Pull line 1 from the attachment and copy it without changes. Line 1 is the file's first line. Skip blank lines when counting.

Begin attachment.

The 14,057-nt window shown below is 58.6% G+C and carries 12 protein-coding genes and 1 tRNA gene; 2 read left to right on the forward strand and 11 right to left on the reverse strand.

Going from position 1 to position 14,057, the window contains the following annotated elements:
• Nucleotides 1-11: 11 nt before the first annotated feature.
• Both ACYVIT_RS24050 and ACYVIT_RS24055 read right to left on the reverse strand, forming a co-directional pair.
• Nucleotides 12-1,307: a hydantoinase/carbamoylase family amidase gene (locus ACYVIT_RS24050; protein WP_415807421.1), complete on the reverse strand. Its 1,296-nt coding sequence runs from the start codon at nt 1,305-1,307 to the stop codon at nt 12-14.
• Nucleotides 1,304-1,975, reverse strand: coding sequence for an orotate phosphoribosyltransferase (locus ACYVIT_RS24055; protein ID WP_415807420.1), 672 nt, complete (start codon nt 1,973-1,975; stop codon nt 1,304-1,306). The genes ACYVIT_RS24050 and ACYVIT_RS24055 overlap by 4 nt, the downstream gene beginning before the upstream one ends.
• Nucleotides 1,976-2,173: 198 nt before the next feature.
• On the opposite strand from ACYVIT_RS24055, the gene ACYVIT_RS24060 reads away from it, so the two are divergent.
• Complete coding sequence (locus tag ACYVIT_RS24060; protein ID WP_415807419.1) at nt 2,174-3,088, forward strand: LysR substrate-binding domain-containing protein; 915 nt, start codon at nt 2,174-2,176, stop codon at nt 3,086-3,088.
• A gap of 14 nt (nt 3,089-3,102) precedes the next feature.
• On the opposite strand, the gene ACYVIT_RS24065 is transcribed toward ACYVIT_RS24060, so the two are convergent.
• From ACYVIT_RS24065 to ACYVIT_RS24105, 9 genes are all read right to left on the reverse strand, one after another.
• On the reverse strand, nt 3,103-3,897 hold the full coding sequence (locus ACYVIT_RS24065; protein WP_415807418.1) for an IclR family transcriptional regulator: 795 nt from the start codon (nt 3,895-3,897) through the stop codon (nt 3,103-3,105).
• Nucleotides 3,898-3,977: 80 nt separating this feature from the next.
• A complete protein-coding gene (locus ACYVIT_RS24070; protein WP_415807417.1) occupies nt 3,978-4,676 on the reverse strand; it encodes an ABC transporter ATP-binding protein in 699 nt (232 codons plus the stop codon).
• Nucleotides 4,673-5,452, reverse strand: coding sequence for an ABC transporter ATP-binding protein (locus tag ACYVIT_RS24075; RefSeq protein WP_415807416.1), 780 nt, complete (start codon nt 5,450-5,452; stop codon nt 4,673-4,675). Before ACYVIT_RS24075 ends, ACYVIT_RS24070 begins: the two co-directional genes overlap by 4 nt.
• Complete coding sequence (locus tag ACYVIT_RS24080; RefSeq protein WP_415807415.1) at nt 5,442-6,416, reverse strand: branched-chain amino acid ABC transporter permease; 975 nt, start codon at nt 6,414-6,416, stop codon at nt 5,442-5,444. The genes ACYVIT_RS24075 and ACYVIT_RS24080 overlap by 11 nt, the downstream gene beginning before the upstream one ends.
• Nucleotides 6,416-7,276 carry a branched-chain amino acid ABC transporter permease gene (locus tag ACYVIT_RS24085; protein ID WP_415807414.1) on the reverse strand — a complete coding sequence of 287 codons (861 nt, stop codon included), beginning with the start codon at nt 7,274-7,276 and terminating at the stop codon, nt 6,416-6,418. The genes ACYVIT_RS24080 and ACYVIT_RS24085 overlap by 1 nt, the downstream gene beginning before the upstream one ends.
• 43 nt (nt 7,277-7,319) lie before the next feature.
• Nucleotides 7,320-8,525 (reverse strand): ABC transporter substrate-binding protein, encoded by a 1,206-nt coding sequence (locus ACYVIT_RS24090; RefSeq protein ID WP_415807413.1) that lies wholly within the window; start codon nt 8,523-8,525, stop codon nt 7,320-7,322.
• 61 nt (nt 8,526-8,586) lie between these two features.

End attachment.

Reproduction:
The 14,057-nt window shown below is 58.6% G+C and carries 12 protein-coding genes and 1 tRNA gene; 2 read left to right on the forward strand and 11 right to left on the reverse strand.